Reminding people COVID vaccines are much more effective than flu shots could ease hesitancy
After an incredible start, the UK's vaccination program is now slowing down. Over 80 million doses have been administered, but more than 10% of the UK adult population still hasn't been vaccinated. With COVID-19 cases once again rising, the question of how to boost vaccine uptake among the hesitant is a pressing concern.
Previous research suggests that uptake depends on how threatened people feel by the virus, how effective they believe vaccines are in countering this threat, and the risks they associate with vaccination. Of these, "perceived efficacy"—people's perception of how protective the vaccine is—may be the best predictor of intentions and decisions to take a COVID-19 vaccine, as we know this strongly influences people's decisions to take flu vaccines.
So if we can highlight to the public just how effective COVID-19 vaccines are, then more people may choose to get vaccinated. But how can we do this?
Objectively, the COVID-19 vaccines available in the UK work extremely well. The efficacy of the Pfizer/BioNTech and Moderna vaccines—that is, how well they protected people from getting COVID-19 under trial conditions—was 95% and 94% respectively. And in the real world, two doses of either the Pfizer or Oxford/AstraZeneca vaccine are over 90% protective against COVID-related hospitalization when facing the now dominant delta variant.
But it may be important to put this in context for people. These very high numbers can be contrasted with those of more familiar vaccines that have been used for many years. The typical seasonal flu vaccine is estimated to be no more than 60% protective; the mean level of protection offered by the 15 seasonal flu vaccines from 2004-05 to 2018-19 was 40%.
We reasoned that this contrast could be valuable for the way vaccine messaging is presented. Focusing on how well COVID-19 vaccines work, and the context provided by the lower protection offered by the flu vaccine, may produce a "contrast effect", amplifying the favorable perception of the COVID-19 vaccine.
To test this idea, we began by screening a sample of 2,400 participants to find people who were somewhat vaccine hesitant. Our research was conducted in December 2020, before COVID-19 vaccines were widely available, so we measured people's intentions rather than their actual behavior (previous research has found that a person's vaccination intention is a strong predictor of whether they go on to take a vaccine).
We asked participants to respond to the statement: "I intend to take a COVID-19 vaccine" on a seven-point scale from "strongly disagree" to "strongly agree". About a quarter of people gave responses in the middle of the scale ("somewhat agree", "neither agree nor disagree" or "somewhat disagree"). These people are "fence sitters"—unlike anti-vaxxers and COVID-19 deniers, they are concerned about COVID-19 and do not reject all vaccines but remain cautious about COVID-19 vaccines specifically. This group was the focus of our research.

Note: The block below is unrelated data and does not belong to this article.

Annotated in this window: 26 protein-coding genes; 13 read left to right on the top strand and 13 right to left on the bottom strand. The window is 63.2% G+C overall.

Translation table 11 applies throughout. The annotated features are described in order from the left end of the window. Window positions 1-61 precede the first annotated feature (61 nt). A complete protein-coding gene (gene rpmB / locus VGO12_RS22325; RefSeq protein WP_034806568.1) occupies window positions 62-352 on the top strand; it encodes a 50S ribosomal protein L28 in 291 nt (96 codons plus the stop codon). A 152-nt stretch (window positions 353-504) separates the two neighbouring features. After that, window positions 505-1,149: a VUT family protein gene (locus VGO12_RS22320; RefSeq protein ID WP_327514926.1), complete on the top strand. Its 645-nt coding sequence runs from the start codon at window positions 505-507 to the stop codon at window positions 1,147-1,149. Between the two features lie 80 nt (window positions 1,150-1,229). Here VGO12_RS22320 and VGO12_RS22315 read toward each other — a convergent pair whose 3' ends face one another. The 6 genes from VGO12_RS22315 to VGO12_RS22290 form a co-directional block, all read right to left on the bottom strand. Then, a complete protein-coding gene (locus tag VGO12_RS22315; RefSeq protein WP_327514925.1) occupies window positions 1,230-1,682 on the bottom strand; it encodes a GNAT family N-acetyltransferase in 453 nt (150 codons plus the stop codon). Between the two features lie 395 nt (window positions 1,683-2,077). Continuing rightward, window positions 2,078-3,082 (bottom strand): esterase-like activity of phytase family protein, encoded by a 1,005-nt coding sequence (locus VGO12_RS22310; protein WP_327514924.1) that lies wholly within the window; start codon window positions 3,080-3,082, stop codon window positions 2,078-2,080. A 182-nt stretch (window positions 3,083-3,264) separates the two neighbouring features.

We then recruited 481 people from this vaccine-hesitant group to take part in our experimental survey. Participants were presented with a short text (about 200 words) about COVID-19 vaccines, describing their safety and efficacy and the benefits of widespread uptake. Some participants were presented with extra information that compared the efficacy of the COVID-19 vaccines with the protection offered by the annual flu vaccine. There was also a control group in which participants were not given any information.
After they read the text, we asked: "If you were offered a COVID-19 vaccine tomorrow, how likely is it that you would take the vaccine?" We also asked about their intentions to take the flu vaccine in the future and their perceptions of how well it worked.
Our results showed that vaccination intentions were 20% higher in the group given information about the safety and efficacy of the new COVID-19 vaccines relative to those shown no information. However, the strongest intentions to take the vaccine were found in the group that was also told that on average the flu vaccine is only 40% protective, but "has prevented millions of infections and saved many thousand lives".
Here the average intention to take a COVID-19 vaccine was 36% higher than among those not shown any information. In other words, putting the efficacy of the COVID-19 vaccines in context worked the way we hoped it would. Importantly, this positive contrast effect for the COVID-19 vaccines didn't appear to lower people's intentions to take the flu vaccine.
Vaccine hesitancy is not necessarily irrational. Some people may have reasonable concerns about the remarkable speed at which the COVID-19 vaccines were developed. They may be swayed by reports of a vaccinated person becoming infected, for instance. But such concerns can be addressed by clear, factual messaging.
And part of this messaging could involve explicitly comparing the efficacy of COVID-19 vaccines with the more familiar seasonal flu vaccine, for as we have shown, focusing people's attention on just how well the COVID-19 vaccines work can raise people's intentions to get vaccinated.